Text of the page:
“He may be a son of a bitch, but he’s our son of a bitch.” Franklin Delano Roosevelt is said to have uttered those words about Nicaraguan strong man Antonio Somoza, but it reflects an ongoing and bipartisan problem in United States foreign policy. In the name of protecting what we define as our national interest, we stray from our greatest democratic ideals by lending our support and resources to dictators, autocrats and criminals. Whether we’ve set these men (I think they’re all men, but I could be wrong) up to stem the red tide of communism or as allies in the “War on Terror,” we trade the trust and goodwill of the people they oppress for a perceived strategic advantage in their neighborhood. This is called Realpolitik and it carries none of the democratic principles, the high-minded ideals, or the faith that people really can govern themselves peacefully. It’s the practical implementation of a world view that calls for the free exercise of pure self-interest.
Ultimately, these regimes tend to fall. When that happens, the fall is frequently accompanied by violence, civil war, and long-standing animosity toward the United States.
Well, it should be no surprise why I bring this up tonight. We’ve all been following the revolutions unfolding in the Middle East, most spectacularly in Egypt. Almost invariably, the governments that are threatened are lead by “our” SOB’s, the biggest one being Egypt’s Hosni Mubarak. Mubarak’s 30 year reign can be attributed to his status as an ally of Israel and a partner in the War on Terror. His presence has been a comfort to Israel and a bulwark of our Mid-East policy for decade. The other governments that are in trouble also tend to be friendly toward Western strategic and economic interests at the expense of the welfare of their people.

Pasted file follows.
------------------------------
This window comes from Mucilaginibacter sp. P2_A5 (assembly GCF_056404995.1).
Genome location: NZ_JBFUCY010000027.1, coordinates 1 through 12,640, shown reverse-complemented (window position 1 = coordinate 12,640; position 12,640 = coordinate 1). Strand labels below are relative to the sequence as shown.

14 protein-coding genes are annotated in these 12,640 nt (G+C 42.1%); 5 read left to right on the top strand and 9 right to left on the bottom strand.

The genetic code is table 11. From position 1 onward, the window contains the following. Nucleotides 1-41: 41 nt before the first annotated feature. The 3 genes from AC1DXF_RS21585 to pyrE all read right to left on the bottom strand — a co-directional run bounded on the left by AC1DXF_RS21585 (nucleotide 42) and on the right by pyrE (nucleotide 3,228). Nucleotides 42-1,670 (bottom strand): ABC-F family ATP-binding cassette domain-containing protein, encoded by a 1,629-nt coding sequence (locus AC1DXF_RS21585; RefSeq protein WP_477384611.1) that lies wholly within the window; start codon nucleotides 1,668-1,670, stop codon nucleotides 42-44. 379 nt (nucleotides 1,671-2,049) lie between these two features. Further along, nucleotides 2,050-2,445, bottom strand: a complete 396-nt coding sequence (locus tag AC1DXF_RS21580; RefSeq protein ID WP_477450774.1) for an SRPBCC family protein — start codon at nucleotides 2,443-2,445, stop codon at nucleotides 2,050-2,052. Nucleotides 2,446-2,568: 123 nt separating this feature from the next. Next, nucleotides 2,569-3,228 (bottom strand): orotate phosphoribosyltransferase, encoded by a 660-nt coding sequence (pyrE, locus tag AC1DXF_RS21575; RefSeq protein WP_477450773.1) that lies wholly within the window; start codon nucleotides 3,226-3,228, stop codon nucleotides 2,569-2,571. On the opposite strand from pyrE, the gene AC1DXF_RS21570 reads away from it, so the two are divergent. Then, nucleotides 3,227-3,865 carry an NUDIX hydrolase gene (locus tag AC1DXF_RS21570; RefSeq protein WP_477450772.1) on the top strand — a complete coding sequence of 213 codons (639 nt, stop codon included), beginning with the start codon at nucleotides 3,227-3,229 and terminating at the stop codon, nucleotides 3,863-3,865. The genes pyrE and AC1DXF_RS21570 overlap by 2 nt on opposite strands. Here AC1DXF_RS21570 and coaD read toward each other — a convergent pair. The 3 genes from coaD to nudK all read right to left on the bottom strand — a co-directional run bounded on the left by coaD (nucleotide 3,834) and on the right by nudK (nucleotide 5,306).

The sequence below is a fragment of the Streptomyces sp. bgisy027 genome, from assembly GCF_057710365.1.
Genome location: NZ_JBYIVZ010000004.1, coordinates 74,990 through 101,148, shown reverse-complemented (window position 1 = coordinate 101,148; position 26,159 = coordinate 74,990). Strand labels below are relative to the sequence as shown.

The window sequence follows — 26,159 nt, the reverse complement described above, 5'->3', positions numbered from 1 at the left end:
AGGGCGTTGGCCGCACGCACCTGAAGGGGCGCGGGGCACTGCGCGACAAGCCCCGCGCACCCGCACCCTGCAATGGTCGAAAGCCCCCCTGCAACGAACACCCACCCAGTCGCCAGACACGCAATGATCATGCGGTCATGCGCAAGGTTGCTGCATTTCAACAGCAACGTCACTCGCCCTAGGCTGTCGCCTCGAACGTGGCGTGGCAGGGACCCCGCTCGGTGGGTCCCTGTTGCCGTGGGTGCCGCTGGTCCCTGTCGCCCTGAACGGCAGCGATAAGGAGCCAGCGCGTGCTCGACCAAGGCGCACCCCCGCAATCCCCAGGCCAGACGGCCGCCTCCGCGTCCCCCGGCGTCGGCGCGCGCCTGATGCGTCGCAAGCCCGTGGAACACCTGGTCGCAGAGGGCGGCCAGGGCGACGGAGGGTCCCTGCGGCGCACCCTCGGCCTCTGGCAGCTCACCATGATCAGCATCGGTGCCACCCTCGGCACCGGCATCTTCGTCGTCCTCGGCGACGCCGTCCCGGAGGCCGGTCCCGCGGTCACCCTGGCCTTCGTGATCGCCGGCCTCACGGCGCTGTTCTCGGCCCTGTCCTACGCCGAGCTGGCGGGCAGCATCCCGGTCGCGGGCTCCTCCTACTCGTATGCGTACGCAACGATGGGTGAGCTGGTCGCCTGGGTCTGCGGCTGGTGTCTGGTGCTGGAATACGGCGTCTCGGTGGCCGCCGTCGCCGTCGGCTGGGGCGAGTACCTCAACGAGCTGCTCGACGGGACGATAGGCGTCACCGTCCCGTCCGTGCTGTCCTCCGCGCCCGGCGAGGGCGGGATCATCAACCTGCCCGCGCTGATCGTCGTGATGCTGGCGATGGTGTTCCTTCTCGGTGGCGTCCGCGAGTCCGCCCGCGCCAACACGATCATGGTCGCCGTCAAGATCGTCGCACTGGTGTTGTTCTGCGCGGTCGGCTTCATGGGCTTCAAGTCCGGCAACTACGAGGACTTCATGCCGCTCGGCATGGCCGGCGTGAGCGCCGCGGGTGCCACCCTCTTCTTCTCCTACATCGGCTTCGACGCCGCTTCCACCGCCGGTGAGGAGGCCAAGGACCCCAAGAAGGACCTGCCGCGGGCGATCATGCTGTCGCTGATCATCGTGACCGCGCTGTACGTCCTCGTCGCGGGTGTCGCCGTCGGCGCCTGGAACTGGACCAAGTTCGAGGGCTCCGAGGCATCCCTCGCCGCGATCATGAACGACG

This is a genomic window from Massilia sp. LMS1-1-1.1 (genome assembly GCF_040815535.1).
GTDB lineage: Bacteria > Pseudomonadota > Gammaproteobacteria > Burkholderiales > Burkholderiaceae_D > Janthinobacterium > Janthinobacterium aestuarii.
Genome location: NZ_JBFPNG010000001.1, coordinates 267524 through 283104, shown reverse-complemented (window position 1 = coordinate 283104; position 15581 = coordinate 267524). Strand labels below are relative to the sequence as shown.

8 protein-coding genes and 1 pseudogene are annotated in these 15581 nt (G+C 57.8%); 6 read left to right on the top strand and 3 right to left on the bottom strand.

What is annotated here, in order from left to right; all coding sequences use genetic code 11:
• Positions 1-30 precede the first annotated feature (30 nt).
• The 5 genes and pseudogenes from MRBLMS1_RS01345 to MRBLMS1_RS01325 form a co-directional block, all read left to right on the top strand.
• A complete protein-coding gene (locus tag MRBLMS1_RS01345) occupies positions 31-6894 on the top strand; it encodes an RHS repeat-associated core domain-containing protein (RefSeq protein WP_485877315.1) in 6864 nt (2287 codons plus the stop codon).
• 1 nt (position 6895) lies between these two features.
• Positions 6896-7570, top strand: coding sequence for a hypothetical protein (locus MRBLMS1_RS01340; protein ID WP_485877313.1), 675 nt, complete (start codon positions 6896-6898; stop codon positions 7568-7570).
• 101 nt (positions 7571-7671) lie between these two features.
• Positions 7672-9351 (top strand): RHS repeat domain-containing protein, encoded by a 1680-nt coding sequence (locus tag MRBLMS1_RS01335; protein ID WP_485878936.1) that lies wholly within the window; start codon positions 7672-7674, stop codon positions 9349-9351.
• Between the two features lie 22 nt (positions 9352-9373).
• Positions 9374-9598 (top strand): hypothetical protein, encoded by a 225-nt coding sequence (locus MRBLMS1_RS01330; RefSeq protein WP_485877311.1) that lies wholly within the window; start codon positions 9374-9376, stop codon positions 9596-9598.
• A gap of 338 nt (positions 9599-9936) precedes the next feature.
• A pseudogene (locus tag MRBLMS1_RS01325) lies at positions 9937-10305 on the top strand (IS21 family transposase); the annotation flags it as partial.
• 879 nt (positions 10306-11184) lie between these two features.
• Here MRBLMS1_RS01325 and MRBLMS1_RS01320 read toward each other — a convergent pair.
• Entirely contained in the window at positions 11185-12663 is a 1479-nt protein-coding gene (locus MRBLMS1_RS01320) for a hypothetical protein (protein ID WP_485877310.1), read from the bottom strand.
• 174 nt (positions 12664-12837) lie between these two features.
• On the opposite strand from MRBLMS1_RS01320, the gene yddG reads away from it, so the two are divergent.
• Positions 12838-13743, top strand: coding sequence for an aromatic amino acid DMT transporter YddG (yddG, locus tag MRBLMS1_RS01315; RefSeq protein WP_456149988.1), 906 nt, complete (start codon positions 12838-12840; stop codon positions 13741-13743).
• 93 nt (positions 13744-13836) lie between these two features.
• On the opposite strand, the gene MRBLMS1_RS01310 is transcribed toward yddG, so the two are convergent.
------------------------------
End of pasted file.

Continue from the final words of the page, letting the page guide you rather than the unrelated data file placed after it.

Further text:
The amazing thing about the revolutions spreading from Tunisian to her neighbors is that in spite of American and Western mismanagement of the region, despite our complicity in the crimes of the dictators, despite Israel’s questionable (to put it mildly) security practices, the revolutions have been about corruption, poverty, education and economic issues. They’re not anti-American. They’re not anti-Israel, and they’re not Islamist. In short all these revolutions are about things that we want people to rise up over. Their non-violence and courage in the face of attacks by their own government wins our hearts and minds because they do in fact speak to our highest ideals as a democratic nation.
Well, at least when it comes to Egypt. We, our allies, and Israel need to face facts. It’s gut-check time. Do we back Mubarak because he serves our interests, or do we take a chance on democracy and back the protestors knowing full well that they could choose leaders who are not on our leash?
This is a key decision. If we do it right, we stand with the aspirations of the Arab street, and we gain their trust. We’d have partners in forging a future for the region. But, to do that, we have to take a risk. We have to risk Islamists coming to power and threatening our ally, Israel. We have to risk democracy, warts and all.
It’s gut-check time for democracies. Do we succumb to Realpolitik and back the dictators, or do we live out our highest ideals in the hope that democracy can bring us all a brighter future? I believe President Obama has cautiously chosen to walk the walk of democracy, and I believe he chose well